The promises that you make upon citizenship are: give up loyalty or allegiance to other countries, to defend the Constitution and the laws of the United States, to obey the laws of the United States, to serve the country in the armed forces if needed, to serve the country when and if required and to be loyal to the United States.
When the United States became an independent country, the Constitution gave Congress the power to establish a uniform rule of naturalization. Congress made rules about how immigrants could become citizens. Many of these requirements are still valid today, such as the requirements to live in the United States for a specific period of time, to be of good moral character, and to understand and support the principles of the Constitution.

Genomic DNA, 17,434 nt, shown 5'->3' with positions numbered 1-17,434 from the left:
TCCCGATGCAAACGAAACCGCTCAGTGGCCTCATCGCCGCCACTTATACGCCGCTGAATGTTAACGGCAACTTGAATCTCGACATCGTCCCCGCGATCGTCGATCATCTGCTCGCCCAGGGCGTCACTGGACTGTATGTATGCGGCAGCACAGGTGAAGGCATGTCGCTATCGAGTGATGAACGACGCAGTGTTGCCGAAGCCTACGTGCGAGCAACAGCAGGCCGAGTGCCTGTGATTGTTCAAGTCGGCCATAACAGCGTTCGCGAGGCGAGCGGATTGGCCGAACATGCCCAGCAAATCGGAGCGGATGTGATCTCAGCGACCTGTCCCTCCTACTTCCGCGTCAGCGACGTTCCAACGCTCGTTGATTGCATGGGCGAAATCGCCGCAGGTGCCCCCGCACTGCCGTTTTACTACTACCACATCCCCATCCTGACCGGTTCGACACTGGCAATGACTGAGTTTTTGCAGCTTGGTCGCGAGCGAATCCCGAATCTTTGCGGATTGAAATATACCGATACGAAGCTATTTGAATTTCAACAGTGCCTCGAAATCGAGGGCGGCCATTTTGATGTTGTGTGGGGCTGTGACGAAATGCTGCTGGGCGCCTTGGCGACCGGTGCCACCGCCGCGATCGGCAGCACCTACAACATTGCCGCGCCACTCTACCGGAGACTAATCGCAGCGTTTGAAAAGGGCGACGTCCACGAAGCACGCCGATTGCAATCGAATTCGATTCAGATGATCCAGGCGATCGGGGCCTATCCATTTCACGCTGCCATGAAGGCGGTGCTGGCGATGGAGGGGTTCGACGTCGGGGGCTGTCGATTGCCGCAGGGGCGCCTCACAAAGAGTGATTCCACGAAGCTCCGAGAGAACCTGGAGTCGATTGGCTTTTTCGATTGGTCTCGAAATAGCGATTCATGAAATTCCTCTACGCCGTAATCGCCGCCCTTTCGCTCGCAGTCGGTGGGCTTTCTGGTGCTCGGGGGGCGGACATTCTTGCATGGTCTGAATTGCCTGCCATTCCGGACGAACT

After an immigrant fulfills all of the requirements to become a U.S. citizen, the final step is to take an Oath of Allegiance at a naturalization ceremony.